Acts 13:24, 25
When John had first preached before his coming the baptism of repentance to all the people of Israel.…
These verses are part of an address which should have peculiar interest for us, seeing it is the first recorded speech of St. Paul the missionary, and gives us intimation of the points which were prominently before his mind as the themes of his ministry. It is singular to find St. Paul from this time more prominent than the eider man, Barnabas. It may be an example of the commonly observed fact that, sooner or later, the man of power and adaptation comes to the front place. St. Paul's power as a speaker is shown in this address. He was not a rhetorician, and was only in the higher sense eloquent. He was too intense to be careful of mere form, and his speech was always liable to sudden breaks and halts, through the rapidity with which new thoughts were suggested and side issues forced into consideration. His power lay in the intensity of his convictions, which gave a dogmatic and convincing force to the expression of his views; and in his strong sympathy with his audience, which made him quick to adapt himself to them, and so to press home his thought. In this address we may notice:
1. His characteristic attitude, standing up and beckoning with the hand (Acts 17:22; Acts 21:40; Acts 23:1; Acts 26:1).
2. His conciliatory introductions: he always strives first to be sure of a common platform with his audience.
3. His skill in dealing with the early histories; which served his purposes in two ways -
(1) by securing the attention of his Jewish audiences, which are to this day always pleased with reviews of the national history; and
(2) by bringing out the preparatory character of the earlier dispensation, and fitting his gospel message to it as a completion.
4. His firm handling of the facts connected with the mission of Jesus of Nazareth: his innocence; his death as a victim of ecclesiastical enmity; his resurrection.
5. His simple offer of pardon and life in the name of the glorified, living Savior. It is not conceivable that the gospel, in its very essence, can be more succinctly expressed than it has been by the Apostle Paul, in his missionary speeches (see especially here vers. 26, 32, 38, 39).
6. His force of passionate pleading and application of the truth to individuals, as shown in vers. 40, 41. It is to be noted that St. Paul always makes his appeal to both the intelligence and the heart, and the verses now before us for consideration show how he offered proofs of his statements which were well within the comprehension of his audience. A sentiment prevailed generally among the Jewish race concerning John the Baptist. St. Paul takes advantage of it, and shows how John gave his indirect and direct witness to the Messiahship of Jesus of Nazareth. It may be true that John's testimony to Jesus was of more value to a Jewish than to a Christian audience, but we question whether sufficient has ever yet been made of it as one of our best evidences to the truth of Christianity. Three things require careful study and efficient illustration.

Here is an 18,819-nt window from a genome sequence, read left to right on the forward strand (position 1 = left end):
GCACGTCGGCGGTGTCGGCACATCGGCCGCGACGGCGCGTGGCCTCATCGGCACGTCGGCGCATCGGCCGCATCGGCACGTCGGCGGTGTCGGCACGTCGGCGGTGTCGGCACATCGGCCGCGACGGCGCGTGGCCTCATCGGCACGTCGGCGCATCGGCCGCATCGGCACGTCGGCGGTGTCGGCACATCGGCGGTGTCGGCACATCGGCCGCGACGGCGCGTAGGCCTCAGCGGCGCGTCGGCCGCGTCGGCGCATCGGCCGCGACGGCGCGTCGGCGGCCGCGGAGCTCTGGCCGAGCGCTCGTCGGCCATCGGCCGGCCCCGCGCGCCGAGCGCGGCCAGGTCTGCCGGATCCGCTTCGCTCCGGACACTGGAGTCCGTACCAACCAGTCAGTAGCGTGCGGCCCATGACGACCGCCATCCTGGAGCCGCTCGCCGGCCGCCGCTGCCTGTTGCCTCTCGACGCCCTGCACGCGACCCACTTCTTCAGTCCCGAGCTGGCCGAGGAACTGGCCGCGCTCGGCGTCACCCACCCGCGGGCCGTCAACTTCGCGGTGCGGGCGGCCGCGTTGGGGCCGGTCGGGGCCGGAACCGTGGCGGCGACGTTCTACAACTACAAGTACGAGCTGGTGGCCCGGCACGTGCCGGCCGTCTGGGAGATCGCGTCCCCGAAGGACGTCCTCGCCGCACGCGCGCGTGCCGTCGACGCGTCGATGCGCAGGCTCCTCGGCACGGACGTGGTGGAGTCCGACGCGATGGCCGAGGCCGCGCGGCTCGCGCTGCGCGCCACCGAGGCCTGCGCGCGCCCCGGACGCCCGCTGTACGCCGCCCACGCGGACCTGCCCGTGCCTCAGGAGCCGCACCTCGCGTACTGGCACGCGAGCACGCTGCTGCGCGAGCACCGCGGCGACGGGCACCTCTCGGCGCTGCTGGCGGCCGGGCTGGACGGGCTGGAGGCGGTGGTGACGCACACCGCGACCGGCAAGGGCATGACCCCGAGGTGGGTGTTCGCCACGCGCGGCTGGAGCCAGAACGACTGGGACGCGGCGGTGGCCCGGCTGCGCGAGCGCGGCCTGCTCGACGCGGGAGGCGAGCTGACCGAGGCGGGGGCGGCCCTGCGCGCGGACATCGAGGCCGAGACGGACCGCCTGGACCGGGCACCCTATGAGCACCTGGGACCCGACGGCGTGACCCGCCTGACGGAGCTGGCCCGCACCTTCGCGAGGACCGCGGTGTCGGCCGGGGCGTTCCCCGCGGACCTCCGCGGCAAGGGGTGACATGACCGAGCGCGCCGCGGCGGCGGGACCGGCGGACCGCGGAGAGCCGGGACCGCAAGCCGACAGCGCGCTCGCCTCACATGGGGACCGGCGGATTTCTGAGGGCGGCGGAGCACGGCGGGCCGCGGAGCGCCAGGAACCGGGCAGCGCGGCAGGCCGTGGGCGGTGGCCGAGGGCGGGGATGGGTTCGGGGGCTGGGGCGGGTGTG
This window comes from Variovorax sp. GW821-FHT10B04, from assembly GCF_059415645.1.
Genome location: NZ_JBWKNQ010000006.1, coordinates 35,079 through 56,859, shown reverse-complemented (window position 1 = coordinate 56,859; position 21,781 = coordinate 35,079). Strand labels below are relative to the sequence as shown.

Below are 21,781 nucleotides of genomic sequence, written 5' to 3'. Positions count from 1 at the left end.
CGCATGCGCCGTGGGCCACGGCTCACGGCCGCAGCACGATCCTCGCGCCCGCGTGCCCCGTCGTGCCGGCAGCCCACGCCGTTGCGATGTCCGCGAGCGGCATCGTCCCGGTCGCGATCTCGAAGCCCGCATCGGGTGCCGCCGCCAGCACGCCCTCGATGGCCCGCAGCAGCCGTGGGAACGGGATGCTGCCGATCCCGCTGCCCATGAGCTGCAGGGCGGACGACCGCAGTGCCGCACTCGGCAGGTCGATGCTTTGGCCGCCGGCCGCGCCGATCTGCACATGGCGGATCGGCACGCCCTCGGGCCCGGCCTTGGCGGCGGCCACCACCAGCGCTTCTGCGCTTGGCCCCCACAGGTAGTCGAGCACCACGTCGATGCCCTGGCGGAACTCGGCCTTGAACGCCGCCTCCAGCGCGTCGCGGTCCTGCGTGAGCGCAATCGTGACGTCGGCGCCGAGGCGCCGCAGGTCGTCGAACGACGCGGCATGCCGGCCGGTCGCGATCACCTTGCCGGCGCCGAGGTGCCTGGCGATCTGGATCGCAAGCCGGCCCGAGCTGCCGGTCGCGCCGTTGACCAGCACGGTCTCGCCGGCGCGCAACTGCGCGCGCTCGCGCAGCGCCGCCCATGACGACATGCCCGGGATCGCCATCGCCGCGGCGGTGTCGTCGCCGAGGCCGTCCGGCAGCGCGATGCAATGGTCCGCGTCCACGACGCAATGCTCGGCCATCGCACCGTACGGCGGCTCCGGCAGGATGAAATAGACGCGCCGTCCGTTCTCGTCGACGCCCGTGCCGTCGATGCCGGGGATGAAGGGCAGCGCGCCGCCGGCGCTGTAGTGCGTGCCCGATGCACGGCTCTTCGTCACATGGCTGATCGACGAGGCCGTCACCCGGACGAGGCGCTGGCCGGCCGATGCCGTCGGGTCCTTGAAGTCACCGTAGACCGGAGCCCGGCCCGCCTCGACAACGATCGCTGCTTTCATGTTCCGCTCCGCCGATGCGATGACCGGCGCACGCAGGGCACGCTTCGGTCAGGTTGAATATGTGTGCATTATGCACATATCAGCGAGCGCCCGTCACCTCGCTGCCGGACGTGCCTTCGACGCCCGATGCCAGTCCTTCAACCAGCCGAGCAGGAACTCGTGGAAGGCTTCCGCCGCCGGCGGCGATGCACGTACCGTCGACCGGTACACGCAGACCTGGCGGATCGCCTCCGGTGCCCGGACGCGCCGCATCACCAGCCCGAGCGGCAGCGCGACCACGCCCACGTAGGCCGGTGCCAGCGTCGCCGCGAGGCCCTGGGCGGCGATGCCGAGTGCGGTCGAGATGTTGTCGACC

I. JOHN'S PROPHET-CHARACTER. In fixing attention on John the Baptizer, men have lost sight of his more important relations as John the Prophet. "All men counted John as a prophet," the last of the line of men whom God was pleased to raise up, for a time, as the expounders to men of his will - the voices that spoke to men his message. It was the very essence of the prophet that he had a message from God to deliver, and a right to arrest men and compel them to listen to it. John's message was his mission, and his baptizing rite was but an accident or mode of expressing and sealing his message. We should ask - What did John say to men in the Name of God? not, What rite did John perform?
II. JOHN'S PREPARATORY WORK. This St. Paul dwells on. John never assumed that he had a message complete in itself, or that what he demanded was all, or even, the greatest thing, men needed. He was a herald, but his heralding assumed the close approach of the King. He was a mender of ways, but only to get ready for the royal progress. He demanded repentance, but only that men might be ready to receive the forgiveness and life which the King was coming to bestow. To stop with John is on the face of it absurd. There is no going on from John save to Christ.
III. JOHN'S DIRECT TESTIMONY. There should have been no need for this. And yet it forms a most valuable link, especially to Jews. John witnessed plainly that he had prepared the way for Jesus of Nazareth, that he was the Lamb of God to take away sins, and that God had given to him visible and audible testimony that Jesus was the expected Messiah and Savior. Accept John as prophet, we must accept Jesus as Messiah. - R.T.
Parallel VersesKJV: When John had first preached before his coming the baptism of repentance to all the people of Israel.